might want to place a physical firewall between each web farm and everything else, filtering traffic both to and from the world and to and from all other parts of the infrastructure. (And, in fact, the likelihood of lateral compromise within the farm could be pushed close to zero by not letting the nodes behind the firewall talk to each other.)
On the other hand, an organization in the early stages of decomposing its primary inward facing application into microservices running in containers and seeing rapid changes in traffic flows as a result, but expecting
- hundreds of flows at most to any given container
- short-lived flows of low volume adding up to under a 1 Mbps for any given container
might want to spin up a virtual firewall on each host node to control the flow of traffic at a fine grain as its understanding of who needs to talk to whom evolves.
Management is Crucial To Scale and Resilience
Scalable management is in some ways the most important feature of a segmentation solution for the new data center, since even the most powerful platform would be bound into the same rigidity and brittleness as previous generations of firewalls if it did not have a better approach to management.
A decade ago, per-firewall rule lists defined solely at the address/port/protocol level were a reasonable approach to securing infrastructure. Servers didn’t move, and were the basic unit of service provisioning in the data center. Today, servers are virtualized, movable, and new instances are deployed via automation as needed. In the future, the basic unit of service is likely to become the container: smaller, far more numerous, even more mobile.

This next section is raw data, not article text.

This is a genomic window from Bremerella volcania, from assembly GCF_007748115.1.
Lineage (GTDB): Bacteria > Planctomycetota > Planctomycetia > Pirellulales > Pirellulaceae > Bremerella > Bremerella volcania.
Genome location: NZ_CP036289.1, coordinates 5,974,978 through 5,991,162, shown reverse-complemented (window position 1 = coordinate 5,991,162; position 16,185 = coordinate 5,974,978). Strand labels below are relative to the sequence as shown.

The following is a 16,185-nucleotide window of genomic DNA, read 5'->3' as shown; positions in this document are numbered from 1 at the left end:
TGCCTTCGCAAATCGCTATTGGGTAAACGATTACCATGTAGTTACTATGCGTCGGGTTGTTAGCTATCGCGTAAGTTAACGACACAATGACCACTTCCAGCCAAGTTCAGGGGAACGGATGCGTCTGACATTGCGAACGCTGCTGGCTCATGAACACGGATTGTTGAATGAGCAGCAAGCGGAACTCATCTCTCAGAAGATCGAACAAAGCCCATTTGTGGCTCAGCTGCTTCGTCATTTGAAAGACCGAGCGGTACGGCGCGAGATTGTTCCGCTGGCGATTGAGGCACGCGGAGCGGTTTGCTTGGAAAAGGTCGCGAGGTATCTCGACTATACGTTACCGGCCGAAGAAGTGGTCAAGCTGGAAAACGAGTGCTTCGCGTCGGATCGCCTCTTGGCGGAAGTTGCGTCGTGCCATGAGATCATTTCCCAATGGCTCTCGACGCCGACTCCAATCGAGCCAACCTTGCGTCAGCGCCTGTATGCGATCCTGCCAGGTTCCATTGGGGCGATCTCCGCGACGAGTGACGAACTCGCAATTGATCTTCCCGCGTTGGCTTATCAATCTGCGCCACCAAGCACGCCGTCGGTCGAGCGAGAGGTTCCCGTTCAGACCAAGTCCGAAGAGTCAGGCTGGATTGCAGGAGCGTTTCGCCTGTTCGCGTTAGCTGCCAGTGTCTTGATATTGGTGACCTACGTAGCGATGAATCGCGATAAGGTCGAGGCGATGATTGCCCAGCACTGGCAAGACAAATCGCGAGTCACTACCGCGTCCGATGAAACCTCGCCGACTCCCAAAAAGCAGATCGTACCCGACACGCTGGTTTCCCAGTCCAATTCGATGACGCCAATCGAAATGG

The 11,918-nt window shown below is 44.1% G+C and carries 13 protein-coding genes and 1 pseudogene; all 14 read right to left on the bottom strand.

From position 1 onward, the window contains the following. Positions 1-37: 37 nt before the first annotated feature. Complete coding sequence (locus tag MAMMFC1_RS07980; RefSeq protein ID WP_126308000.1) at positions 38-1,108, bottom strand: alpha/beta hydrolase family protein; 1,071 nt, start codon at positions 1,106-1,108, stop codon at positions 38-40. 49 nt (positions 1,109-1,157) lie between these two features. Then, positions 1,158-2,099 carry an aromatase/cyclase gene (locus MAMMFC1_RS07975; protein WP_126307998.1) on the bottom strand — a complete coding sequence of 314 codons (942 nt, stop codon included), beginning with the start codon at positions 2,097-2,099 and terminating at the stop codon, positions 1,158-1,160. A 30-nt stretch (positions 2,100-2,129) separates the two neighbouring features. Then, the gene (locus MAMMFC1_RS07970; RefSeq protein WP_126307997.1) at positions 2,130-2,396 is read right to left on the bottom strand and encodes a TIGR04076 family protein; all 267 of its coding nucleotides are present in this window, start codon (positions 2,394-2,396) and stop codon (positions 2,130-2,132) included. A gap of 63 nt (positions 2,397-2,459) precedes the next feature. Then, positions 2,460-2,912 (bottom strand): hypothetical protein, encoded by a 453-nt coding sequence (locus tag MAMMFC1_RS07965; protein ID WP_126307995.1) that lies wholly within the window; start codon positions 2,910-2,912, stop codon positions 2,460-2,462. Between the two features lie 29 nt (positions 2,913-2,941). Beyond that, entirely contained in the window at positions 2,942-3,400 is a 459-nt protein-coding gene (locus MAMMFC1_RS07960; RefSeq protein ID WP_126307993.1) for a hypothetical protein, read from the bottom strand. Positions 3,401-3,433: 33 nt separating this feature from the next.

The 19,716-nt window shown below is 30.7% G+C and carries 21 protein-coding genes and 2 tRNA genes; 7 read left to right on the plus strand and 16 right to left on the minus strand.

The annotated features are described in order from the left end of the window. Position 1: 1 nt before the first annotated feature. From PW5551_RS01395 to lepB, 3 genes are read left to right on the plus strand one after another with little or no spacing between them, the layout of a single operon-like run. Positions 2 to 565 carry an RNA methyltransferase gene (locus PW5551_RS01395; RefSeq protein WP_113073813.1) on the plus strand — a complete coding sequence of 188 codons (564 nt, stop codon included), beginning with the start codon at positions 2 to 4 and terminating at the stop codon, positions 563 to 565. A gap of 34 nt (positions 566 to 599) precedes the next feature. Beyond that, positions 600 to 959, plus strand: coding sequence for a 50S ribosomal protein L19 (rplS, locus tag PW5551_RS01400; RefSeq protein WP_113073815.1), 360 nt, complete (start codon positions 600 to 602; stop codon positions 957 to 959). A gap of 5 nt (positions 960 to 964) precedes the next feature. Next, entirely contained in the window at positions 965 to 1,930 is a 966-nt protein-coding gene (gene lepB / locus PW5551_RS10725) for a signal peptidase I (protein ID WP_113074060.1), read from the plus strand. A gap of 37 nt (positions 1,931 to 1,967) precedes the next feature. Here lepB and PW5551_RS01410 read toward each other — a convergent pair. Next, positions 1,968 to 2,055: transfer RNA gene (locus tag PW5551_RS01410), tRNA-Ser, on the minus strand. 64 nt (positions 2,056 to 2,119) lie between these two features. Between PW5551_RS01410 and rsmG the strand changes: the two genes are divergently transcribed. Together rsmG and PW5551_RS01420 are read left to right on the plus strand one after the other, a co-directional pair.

So, today and in the future, to do internal segmentation properly IT will need to
- identify vulnerable/important assets based on traffic flows and other factors
- group entities logically into classes, automatically, as they come on line
- apply high-level policies to those classes.
IT will have to be able to work on class definition and policy definition in a central management platform, which will propagate policies out to all the cooperating, distributed enforcement points as well as serving as the collection point for all monitoring information from the firewalls.